Pelosi calls on Capitol Police chief to resign after riot

Pelosi calls on Capitol Police chief to resign after riot
© Greg Nash

Speaker Nancy PelosiNancy PelosiOvernight Health Care: Biden unveils virus plan and urges patience | Fauci says it's 'liberating' working under Biden | House to move quickly on COVID-19 relief Overnight Defense: House approves waiver for Biden's Pentagon nominee | Biden to seek five-year extension of key arms control pact with Russia | Two more US service members killed by COVID-19 On The Money: Pelosi says House will move immediately on COVID-19 relief | Biden faces backlash over debt | 900,000 more Americans file for unemployment benefits MORE (D-Calif.) on Thursday called for the resignation of the head of Capitol Police and announced that another security official would step down following the rioting at the Capitol the previous day.

Pelosi said during a news conference that she has yet to hear from Capitol Police Chief Steven Sund since Wednesday's events, when a pro-Trump mob overwhelmed officers and swarmed the building as Congress began to formally ratify President-elect Joe BidenJoe BidenRev. Barber says best way to undercut extremism is with honesty Biden requires international travelers to quarantine upon arrival to US Overnight Defense: House approves waiver for Biden's Pentagon nominee | Biden to seek five-year extension of key arms control pact with Russia | Two more US service members killed by COVID-19 MORE's victory.

"I think we have to have a full review," Pelosi told reporters in the Capitol.


"What was underestimated? That the president of the United States would not be as inciteful? Perhaps somebody thought for a moment that he would be patriotic before he leaves office for just this once," she said.

The Speaker said the House sergeant-at-arms, Paul Irving, would step down. He has served in the role since January 2012. Sund, meanwhile, assumed his role as Capitol Police chief last June.

At least one person, a 35-year-old woman who was among the rioters, died after being shot by a Capitol Police officer outside the House chamber. Sund said in a statement on Thursday that the officer involved has been placed on administrative leave and is under investigation.

Sund also said that more than 50 Capitol Police and Metropolitan Police officers were injured during Wednesday's attacks, with several hospitalized with serious injuries. Rioters — most of whom did not wear masks despite the raging COVID-19 pandemic — hit police officers with metal pipes and used chemical irritants.

The Capitol Police had made plans earlier this week to have more personnel on duty in anticipation of protests. But they were ultimately overwhelmed by the violent crowd and required reinforcements from the D.C., Virginia and Maryland National Guard and state troopers. Even so, it took more than four hours to clear the Capitol complex, after rioters vandalized the premises and pounded on doors to offices where staff and lawmakers hid in terror.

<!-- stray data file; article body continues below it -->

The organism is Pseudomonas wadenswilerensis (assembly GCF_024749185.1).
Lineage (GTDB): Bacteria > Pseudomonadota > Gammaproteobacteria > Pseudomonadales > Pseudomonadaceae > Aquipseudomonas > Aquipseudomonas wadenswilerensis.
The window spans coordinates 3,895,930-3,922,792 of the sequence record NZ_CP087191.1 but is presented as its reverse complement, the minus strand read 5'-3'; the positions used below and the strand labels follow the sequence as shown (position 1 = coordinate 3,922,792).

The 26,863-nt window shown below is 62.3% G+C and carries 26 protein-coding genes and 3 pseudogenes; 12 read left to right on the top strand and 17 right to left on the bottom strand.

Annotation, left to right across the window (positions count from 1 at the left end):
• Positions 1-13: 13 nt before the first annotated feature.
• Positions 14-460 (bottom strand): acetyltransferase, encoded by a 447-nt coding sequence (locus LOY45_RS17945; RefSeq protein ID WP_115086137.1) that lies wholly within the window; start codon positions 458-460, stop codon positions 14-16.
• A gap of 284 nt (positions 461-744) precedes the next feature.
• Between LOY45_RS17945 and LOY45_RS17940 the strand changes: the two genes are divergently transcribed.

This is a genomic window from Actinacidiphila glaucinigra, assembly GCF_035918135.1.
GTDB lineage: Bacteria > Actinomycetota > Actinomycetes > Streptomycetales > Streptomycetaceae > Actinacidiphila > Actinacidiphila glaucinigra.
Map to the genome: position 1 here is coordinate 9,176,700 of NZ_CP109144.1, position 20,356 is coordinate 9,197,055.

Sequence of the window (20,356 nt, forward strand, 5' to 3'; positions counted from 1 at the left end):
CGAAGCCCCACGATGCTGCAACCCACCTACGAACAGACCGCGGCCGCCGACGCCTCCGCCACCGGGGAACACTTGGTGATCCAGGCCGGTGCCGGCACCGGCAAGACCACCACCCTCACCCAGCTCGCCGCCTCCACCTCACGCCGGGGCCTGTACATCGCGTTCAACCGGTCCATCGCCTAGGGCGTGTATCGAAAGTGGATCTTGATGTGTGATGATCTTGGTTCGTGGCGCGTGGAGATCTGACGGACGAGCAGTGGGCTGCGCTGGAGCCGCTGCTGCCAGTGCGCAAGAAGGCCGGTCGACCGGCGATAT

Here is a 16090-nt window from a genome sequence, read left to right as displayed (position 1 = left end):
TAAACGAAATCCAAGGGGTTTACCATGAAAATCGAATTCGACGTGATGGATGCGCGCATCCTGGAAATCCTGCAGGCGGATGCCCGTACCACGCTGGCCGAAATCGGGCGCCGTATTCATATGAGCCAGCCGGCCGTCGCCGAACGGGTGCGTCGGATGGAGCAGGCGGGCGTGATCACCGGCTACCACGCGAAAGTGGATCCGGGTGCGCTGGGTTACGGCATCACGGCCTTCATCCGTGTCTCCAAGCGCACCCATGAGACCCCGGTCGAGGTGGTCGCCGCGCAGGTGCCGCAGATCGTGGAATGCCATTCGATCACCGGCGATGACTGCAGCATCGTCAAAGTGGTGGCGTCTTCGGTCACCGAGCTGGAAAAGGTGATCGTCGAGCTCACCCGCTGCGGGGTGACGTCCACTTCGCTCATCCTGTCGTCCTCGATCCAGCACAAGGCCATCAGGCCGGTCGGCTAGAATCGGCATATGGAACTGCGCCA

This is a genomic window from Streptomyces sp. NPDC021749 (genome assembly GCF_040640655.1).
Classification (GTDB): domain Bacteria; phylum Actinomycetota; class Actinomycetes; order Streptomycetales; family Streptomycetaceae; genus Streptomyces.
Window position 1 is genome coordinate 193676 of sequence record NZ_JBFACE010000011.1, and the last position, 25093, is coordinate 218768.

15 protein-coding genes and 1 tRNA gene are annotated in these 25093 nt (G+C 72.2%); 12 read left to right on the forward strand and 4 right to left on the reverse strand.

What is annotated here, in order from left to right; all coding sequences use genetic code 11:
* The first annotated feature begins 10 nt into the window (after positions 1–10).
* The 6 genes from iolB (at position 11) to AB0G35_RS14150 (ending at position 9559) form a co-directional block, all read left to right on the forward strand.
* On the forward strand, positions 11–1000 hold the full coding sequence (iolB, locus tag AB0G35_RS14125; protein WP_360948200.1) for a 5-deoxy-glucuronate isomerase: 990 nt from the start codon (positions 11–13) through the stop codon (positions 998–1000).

Wednesday's events during the joint session of Congress to certify Biden's Electoral College win also raise questions about security for the inauguration on Jan. 20.

Presidential inaugurations are typically high-security events with hundreds of members of Congress, Supreme Court justices, incoming administration officials and thousands of members of the public gathering together on the Capitol's West Front steps.

The pro-Trump rioters stormed over the inaugural platform already in place on the West Front to break into the Capitol on Wednesday.

Before Wednesday's events, the inauguration was already set to be scaled back due to the COVID-19 pandemic. But now, Pelosi and other officials are indicating they may limit it further out of concerns that Trump could incite his supporters to try to storm the inauguration to prevent the peaceful transfer of power.

"We have 13 days more of Donald TrumpDonald TrumpIran's leader vows 'revenge,' posting an image resembling Trump Former Sanders spokesperson: Biden 'backing away' from 'populist offerings' Justice Dept. to probe sudden departure of US attorney in Atlanta after Trump criticism MORE to deal with, who is a danger to our country. So when we talk about the inauguration, that is a national security event. And that rises to a different level of security protection," Pelosi said.

"If there's anything learned about [Wednesday's violence], is that we have to be very, very careful. Because these people and their leader, Donald Trump, do not care about the security of people, they don't care about our democracy, they don't care about the peaceful transfer of power," she said.

Pelosi also said Thursday that she supports invoking the Constitution's 25th Amendment — in which the vice president and a majority of the Cabinet would have to agree to remove the president from office immediately — and if that does not happen she backs another round of impeachment against Trump.

"This is an urgency of the highest magnitude," Pelosi said. "While there are only 13 days left, any day can be a horror show for America."